What if you truly committed to change? What if you knew that your resolution of losing weight, getting fit or eating healthy would help save your life, avoid a heart attack or ward off disease? What if the shift you made today would allow you witness your son/daughter’s graduation or wedding? What if you altered a destructive pattern or behavior in order to do more, give more – and feel better about yourself now and in the future? How deep is your desire to make your own dreams become a reality?
“Dreams come true when desire transforms them into concrete action. Ask life for great gifts and you encourage life to deliver to you.” — Napoleon
As humans, we often wait for a traumatic event to occur before we wake up and take action. This reactive mode is far from the most effective approach, but sadly, it is the most common. Sometimes, it takes a tragedy to show us what’s important or a potentially fatal diagnosis to initiate a change in our behavior. This is a reactive approach.
The onset of a new year invites us to consciously choose to be proactive. To reflect, plan, vision, dream and create – with intention and commitment.
For this reason, New Year’s resolutions are abundant. Unfortunately, the abandonment of these resolutions is rampant. More than 80% of people who make resolutions fail. Why? Sometimes, unrealistic goals are set, the desire to change is just not there, or the status quo is comfortable “enough.” The extra weight, low energy levels, hum-drum job, poor self-care habits, lack of quality time with family – works on some level. But, how well?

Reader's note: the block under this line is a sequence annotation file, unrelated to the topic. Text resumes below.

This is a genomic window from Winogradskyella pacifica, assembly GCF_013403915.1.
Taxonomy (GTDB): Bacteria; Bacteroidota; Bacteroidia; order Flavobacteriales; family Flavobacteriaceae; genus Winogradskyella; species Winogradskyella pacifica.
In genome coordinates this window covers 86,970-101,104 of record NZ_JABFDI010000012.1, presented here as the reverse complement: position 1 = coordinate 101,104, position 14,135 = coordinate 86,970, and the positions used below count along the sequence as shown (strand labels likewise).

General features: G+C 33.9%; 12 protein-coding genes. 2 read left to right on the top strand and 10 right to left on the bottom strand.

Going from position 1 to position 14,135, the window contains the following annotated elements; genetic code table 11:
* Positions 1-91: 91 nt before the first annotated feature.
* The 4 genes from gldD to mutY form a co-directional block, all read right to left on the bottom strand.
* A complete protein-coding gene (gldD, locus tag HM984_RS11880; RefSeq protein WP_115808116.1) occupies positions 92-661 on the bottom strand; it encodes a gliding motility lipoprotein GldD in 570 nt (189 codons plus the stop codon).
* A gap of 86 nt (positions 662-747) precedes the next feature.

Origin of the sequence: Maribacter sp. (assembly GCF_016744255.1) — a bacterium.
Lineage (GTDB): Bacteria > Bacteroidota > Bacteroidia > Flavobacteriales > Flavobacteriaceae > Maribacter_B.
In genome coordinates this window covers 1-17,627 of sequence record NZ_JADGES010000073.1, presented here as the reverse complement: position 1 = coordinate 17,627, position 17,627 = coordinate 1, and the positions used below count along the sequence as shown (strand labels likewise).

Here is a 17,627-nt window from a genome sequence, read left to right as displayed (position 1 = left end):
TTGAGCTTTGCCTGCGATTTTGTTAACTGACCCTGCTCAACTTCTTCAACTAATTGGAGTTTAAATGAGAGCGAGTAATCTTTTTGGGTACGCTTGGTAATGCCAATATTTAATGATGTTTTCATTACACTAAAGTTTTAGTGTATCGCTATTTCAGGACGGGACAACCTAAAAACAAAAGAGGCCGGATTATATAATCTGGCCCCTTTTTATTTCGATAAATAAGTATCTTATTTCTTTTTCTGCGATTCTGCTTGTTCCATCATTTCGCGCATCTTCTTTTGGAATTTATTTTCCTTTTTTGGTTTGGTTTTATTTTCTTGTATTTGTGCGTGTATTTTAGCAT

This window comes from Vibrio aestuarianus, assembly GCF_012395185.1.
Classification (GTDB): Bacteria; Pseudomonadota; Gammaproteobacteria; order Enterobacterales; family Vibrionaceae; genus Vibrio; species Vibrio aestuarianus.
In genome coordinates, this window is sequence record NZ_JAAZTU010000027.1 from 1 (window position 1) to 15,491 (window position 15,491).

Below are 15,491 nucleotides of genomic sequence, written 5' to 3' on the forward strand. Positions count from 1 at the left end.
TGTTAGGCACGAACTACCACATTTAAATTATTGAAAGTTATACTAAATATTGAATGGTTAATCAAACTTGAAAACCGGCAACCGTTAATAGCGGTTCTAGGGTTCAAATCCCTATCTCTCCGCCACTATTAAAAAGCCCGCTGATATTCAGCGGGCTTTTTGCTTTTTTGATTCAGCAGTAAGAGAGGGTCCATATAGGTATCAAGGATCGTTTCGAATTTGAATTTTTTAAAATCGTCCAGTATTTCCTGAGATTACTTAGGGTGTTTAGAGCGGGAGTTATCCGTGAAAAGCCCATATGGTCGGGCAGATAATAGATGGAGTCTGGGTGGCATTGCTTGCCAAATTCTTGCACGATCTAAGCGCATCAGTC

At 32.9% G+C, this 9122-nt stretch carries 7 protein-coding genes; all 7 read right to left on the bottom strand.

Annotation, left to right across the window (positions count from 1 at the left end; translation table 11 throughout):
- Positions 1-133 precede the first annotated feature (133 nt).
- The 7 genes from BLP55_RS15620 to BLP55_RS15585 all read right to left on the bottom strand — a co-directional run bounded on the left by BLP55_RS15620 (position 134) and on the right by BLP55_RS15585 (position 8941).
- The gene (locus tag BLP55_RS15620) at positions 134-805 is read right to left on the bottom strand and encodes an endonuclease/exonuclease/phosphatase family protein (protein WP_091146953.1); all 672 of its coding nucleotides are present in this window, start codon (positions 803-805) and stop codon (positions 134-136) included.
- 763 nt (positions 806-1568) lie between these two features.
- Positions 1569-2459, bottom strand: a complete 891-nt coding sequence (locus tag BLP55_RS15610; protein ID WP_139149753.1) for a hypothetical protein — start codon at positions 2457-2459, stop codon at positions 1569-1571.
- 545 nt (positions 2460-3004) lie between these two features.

If we are truly honest with ourselves – what areas of our life need shifting? Where is it NOT okay to continue with the status quo? In order to make real change, we must be willing to sacrifice, give up, release something and build our discipline muscle to stay-the-course. And, it may be uncomfortable. Change is uncomfortable. But, how uncomfortable are we willing to be to improve our lives?
“And the day came when the risk (it took) to remain tight in the bud was more painful than the risk it took to blossom.” –Anais Nin
In business, analysis strategies like risk/reward and cost/benefit exist to help us evaluate the effectiveness of an intervention or change versus the status quo. This New Year, I invite you to look at the areas of your life that you believe need intervention. Make resolutions wisely – commit to those things where the long-term benefit is greater than the short-term cost.
What if you could truly change your life? What if you stretched outside of your comfort zone and used your discipline muscle to create what you want. What if?
Believing in you,
Marie Elena Rigo